Lickety SplitAs a child, Robert Randolph was a pedal-steel guitar prodigy at House of God Church in Orange, N.J., and in 2013, he celebrated Sacred Steel masters Chuck Campbell, Darick Campbell, Calvin Cooke and Aubrey Ghent with the album “Robert Randolph Presents the Slide Brothers.”  But Randolph’s reputation extends well beyond the church.  With his Family Band, he’s made six albums of funk, R&B and free-form jam music including last year’s “Lickety Split,” with performances by Carlos Santana and Trombone Shorty.  He and his Family Band have been featured at Eric Clapton’s Crossroads Guitar Festival and they’ve played Bonnaroo and other super-events.  A die-hard sports fan, Randolph wrote and performed a theme song for his beloved New York Knicks.  ReNewMusic editor Jim Fusilli spoke this afternoon with Randolph, who called from Livingston, New Jersey.

 

RNM:  What have you been up to since the release of “Lickety Split”?

A:   Running around like crazy.  We’ve been on the road, getting that old Randolph style and energy back.  It’s really been the fun.  We turned on a lot of new fans.  Now we’re gearing up to release another record.  We’re shooting for a September release.  No title yet, but hopefully I’ll have one soon.  It’s weird because before I stated doing the recording, I wanted to do a Robert Randolph and Friends kind of thing.  A Santana type of thing.  I’d like to give it my own kind of twist.  Maybe duets:  a singer and my guitar.   Country, blues, rock & roll.  We’re probably do that in 2015.  Everybody wants to collaborate nowadays.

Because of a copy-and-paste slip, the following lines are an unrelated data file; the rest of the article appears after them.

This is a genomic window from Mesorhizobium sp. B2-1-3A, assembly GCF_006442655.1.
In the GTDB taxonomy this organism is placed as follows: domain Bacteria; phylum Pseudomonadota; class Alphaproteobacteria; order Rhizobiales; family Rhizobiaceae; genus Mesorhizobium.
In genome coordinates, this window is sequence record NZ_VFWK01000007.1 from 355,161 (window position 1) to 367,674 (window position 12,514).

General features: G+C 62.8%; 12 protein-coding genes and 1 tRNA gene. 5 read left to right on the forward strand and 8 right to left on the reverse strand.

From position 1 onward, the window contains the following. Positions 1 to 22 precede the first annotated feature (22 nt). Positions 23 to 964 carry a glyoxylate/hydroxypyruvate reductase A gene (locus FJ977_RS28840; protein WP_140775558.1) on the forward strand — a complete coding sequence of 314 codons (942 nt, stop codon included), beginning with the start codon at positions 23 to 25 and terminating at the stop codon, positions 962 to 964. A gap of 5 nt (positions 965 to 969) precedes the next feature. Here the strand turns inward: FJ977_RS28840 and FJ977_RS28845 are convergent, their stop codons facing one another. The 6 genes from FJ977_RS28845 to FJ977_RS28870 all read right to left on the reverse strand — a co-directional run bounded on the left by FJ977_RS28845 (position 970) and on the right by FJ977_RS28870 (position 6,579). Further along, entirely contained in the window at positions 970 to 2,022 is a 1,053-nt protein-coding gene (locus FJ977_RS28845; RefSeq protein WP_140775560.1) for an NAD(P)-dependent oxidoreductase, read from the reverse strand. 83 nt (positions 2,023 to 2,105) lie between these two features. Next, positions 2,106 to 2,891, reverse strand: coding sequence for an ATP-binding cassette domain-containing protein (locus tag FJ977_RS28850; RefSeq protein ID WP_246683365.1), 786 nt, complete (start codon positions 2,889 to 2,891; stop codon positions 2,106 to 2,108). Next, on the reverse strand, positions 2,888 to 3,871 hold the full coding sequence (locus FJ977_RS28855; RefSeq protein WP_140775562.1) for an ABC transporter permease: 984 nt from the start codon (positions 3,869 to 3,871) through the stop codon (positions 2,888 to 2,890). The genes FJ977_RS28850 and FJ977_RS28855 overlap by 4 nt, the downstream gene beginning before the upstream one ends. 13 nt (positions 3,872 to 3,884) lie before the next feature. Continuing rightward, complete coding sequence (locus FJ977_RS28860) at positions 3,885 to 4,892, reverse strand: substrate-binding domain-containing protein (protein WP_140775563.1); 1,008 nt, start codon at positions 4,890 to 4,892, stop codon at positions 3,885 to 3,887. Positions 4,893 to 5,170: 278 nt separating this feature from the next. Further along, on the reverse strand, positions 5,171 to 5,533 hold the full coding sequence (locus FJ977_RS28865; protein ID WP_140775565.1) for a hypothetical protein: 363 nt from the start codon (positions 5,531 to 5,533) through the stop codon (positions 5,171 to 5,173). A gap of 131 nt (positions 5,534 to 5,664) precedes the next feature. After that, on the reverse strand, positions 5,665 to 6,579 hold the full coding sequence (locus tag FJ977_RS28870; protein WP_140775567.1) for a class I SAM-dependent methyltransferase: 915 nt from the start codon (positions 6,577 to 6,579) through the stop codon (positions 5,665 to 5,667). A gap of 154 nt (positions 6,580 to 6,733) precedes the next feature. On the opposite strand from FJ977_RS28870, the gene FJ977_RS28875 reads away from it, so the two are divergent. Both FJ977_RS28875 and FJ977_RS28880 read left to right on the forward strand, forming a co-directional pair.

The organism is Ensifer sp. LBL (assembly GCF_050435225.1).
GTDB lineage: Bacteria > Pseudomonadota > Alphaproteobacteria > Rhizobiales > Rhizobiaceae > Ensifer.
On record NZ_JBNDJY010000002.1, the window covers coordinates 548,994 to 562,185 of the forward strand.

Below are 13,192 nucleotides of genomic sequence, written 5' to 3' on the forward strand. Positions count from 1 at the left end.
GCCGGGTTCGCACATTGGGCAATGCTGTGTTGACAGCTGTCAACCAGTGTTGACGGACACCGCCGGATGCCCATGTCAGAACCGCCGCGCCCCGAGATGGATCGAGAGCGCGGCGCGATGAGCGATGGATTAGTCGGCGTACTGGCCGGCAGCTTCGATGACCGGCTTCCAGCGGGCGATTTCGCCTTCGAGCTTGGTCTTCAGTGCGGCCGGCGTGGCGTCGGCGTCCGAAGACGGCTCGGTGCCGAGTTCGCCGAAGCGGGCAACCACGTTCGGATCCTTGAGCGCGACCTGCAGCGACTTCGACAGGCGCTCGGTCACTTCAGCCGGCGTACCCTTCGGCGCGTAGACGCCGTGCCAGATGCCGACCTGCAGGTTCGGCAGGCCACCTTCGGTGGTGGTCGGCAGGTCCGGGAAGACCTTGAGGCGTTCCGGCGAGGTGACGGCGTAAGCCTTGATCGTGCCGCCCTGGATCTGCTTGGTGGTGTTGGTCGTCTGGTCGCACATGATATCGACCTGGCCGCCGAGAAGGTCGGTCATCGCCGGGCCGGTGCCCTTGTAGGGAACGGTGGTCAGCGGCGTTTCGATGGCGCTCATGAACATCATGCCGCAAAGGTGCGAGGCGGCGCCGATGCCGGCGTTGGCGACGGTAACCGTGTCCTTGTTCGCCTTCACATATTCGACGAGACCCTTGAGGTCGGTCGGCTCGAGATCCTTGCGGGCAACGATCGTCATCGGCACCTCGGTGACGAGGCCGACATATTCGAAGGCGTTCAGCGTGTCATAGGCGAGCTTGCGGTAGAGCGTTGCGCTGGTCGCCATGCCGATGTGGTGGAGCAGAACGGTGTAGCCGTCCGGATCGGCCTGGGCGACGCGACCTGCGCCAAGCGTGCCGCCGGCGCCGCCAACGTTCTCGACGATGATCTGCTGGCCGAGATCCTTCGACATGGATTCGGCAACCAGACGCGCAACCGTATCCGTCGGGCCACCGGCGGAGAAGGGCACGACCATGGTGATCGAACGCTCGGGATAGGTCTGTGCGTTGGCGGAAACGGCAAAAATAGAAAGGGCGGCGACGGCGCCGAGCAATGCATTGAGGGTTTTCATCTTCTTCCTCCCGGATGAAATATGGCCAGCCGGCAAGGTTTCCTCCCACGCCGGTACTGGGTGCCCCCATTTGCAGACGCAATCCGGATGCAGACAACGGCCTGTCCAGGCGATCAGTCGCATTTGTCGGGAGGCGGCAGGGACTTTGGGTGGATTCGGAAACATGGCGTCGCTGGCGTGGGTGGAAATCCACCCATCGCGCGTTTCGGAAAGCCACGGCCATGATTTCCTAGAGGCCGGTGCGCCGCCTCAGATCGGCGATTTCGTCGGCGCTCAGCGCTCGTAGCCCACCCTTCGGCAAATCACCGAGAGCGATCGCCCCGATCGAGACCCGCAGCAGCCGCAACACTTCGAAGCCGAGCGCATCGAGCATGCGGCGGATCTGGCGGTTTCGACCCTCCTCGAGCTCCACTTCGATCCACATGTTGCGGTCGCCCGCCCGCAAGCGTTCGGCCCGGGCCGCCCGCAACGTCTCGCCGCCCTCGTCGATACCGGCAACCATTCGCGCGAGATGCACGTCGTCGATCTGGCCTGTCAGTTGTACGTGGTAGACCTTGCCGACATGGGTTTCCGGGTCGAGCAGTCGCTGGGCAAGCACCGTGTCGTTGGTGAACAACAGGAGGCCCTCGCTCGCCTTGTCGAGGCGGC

But the next record is with the Family Band.  We go in and start playing and we come up about 10 musical pieces that all work.  It happens naturally:  Somebody starts playing something and it gets going.  Then you have to hone in and put the songs together.  But you want to keep the best ideas.  Get the best out of both.

 

RMN:  You have to find that balance for your R&B, funk and jam-band fans.

A:  That’s really who we are – all those things after all these years.  We came from a gospel church, but it’s a rock & roll-style church.  When you sign a record deal, you can get away from the roots.  What you want is for the influences to come into your world and then you build on that.  We figured out how to walk that the fine line that works it all in.  It’s being who you are.

 

RMN:  How much did you enjoy the Slide Brothers project?

A:  That was really cool, doing that.  It was natural.  The Campbell Brothers grew up with my parents.  We knew each other so well that that record was made in about a week.  We did a festival two weeks ago in Portland.  (Editor’s note:  the Whiskey Fest Northwest in Oregon.)  Still to this day, even though we’ve been exposed, our kind of music is still relatively new to a lot of people.  That’s the exciting part.  It’s the combination that gets to people.  On the religious side is the honesty of it all.  It moves you.  Our church is like a joint juke.  If you close you eyes in our church, you think you’re in a juke joint.  You’re rejoicing.

 

RMN:  I hate to bring it up, but what about the Knicks?

A:   Oh, my Knicks.  I just talked to the owner yesterday.  I told him if the Rangers win the Cup, people can’t say anything bad about you, but still you‘ve got to deal with the Knicks.  But I think we’ll be OK.  Phil Jackson will piece it together.  I’ve sat at the dinner table with him and I’ve spoken to him.  We’ll be all right with him.  James Dolan is one of the most passionate owners you’d want to know.  But right now, nobody can beat the Spurs and the Heat.